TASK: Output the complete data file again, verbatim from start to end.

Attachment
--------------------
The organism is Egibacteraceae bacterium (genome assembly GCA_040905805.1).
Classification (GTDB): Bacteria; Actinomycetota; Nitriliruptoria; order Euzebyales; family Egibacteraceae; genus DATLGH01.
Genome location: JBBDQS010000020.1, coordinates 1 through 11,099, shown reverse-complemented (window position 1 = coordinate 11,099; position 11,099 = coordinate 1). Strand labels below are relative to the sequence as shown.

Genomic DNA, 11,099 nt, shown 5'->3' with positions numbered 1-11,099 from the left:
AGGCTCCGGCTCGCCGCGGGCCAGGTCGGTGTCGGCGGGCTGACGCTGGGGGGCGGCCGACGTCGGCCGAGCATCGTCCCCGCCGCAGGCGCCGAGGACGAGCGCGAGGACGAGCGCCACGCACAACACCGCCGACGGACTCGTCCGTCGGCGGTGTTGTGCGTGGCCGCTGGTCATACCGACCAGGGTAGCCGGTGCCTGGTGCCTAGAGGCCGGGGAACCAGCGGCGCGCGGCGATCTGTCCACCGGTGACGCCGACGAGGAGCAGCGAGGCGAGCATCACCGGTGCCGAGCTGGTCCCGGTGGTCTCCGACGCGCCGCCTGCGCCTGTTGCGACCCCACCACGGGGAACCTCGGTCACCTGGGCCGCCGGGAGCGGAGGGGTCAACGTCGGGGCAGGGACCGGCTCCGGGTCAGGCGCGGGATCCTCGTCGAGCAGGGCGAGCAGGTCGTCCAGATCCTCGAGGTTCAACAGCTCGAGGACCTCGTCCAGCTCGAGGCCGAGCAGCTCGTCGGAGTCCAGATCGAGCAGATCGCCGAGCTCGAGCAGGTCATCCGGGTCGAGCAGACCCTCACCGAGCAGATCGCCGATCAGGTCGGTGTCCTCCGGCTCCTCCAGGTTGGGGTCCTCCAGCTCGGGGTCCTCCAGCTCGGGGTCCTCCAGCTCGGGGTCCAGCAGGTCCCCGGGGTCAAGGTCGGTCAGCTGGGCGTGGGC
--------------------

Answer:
The organism is Egibacteraceae bacterium (genome assembly GCA_040905805.1).
Classification (GTDB): Bacteria; Actinomycetota; Nitriliruptoria; order Euzebyales; family Egibacteraceae; genus DATLGH01.
Genome location: JBBDQS010000020.1, coordinates 1 through 11,099, shown reverse-complemented (window position 1 = coordinate 11,099; position 11,099 = coordinate 1). Strand labels below are relative to the sequence as shown.

Genomic DNA, 11,099 nt, shown 5'->3' with positions numbered 1-11,099 from the left:
AGGCTCCGGCTCGCCGCGGGCCAGGTCGGTGTCGGCGGGCTGACGCTGGGGGGCGGCCGACGTCGGCCGAGCATCGTCCCCGCCGCAGGCGCCGAGGACGAGCGCGAGGACGAGCGCCACGCACAACACCGCCGACGGACTCGTCCGTCGGCGGTGTTGTGCGTGGCCGCTGGTCATACCGACCAGGGTAGCCGGTGCCTGGTGCCTAGAGGCCGGGGAACCAGCGGCGCGCGGCGATCTGTCCACCGGTGACGCCGACGAGGAGCAGCGAGGCGAGCATCACCGGTGCCGAGCTGGTCCCGGTGGTCTCCGACGCGCCGCCTGCGCCTGTTGCGACCCCACCACGGGGAACCTCGGTCACCTGGGCCGCCGGGAGCGGAGGGGTCAACGTCGGGGCAGGGACCGGCTCCGGGTCAGGCGCGGGATCCTCGTCGAGCAGGGCGAGCAGGTCGTCCAGATCCTCGAGGTTCAACAGCTCGAGGACCTCGTCCAGCTCGAGGCCGAGCAGCTCGTCGGAGTCCAGATCGAGCAGATCGCCGAGCTCGAGCAGGTCATCCGGGTCGAGCAGACCCTCACCGAGCAGATCGCCGATCAGGTCGGTGTCCTCCGGCTCCTCCAGGTTGGGGTCCTCCAGCTCGGGGTCCTCCAGCTCGGGGTCCTCCAGCTCGGGGTCCAGCAGGTCCCCGGGGTCAAGGTCGGTCAGCTGGGCGTGGGC